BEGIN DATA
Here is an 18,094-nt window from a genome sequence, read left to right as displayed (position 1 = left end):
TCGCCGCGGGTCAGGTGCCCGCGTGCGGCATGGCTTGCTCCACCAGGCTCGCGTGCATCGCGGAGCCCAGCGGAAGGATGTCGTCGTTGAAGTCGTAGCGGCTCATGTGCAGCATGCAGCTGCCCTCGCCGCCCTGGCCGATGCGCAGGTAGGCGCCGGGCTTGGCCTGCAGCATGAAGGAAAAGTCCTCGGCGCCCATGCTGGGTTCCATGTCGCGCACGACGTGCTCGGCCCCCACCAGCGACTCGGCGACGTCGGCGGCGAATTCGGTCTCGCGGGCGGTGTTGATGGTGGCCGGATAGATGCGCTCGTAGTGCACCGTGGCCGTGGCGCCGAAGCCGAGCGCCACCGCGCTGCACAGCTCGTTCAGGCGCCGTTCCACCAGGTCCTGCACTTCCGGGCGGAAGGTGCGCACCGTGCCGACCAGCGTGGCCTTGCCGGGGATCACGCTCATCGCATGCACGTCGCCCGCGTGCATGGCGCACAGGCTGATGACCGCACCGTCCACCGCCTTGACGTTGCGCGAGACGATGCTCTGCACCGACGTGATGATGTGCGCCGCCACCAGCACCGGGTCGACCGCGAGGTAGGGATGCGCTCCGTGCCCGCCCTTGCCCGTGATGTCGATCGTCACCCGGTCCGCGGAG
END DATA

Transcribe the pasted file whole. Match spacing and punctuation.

Here is an 18,094-nt window from a genome sequence, read left to right as displayed (position 1 = left end):
TCGCCGCGGGTCAGGTGCCCGCGTGCGGCATGGCTTGCTCCACCAGGCTCGCGTGCATCGCGGAGCCCAGCGGAAGGATGTCGTCGTTGAAGTCGTAGCGGCTCATGTGCAGCATGCAGCTGCCCTCGCCGCCCTGGCCGATGCGCAGGTAGGCGCCGGGCTTGGCCTGCAGCATGAAGGAAAAGTCCTCGGCGCCCATGCTGGGTTCCATGTCGCGCACGACGTGCTCGGCCCCCACCAGCGACTCGGCGACGTCGGCGGCGAATTCGGTCTCGCGGGCGGTGTTGATGGTGGCCGGATAGATGCGCTCGTAGTGCACCGTGGCCGTGGCGCCGAAGCCGAGCGCCACCGCGCTGCACAGCTCGTTCAGGCGCCGTTCCACCAGGTCCTGCACTTCCGGGCGGAAGGTGCGCACCGTGCCGACCAGCGTGGCCTTGCCGGGGATCACGCTCATCGCATGCACGTCGCCCGCGTGCATGGCGCACAGGCTGATGACCGCACCGTCCACCGCCTTGACGTTGCGCGAGACGATGCTCTGCACCGACGTGATGATGTGCGCCGCCACCAGCACCGGGTCGACCGCGAGGTAGGGATGCGCTCCGTGCCCGCCCTTGCCCGTGATGTCGATCGTCACCCGGTCCGCGGAG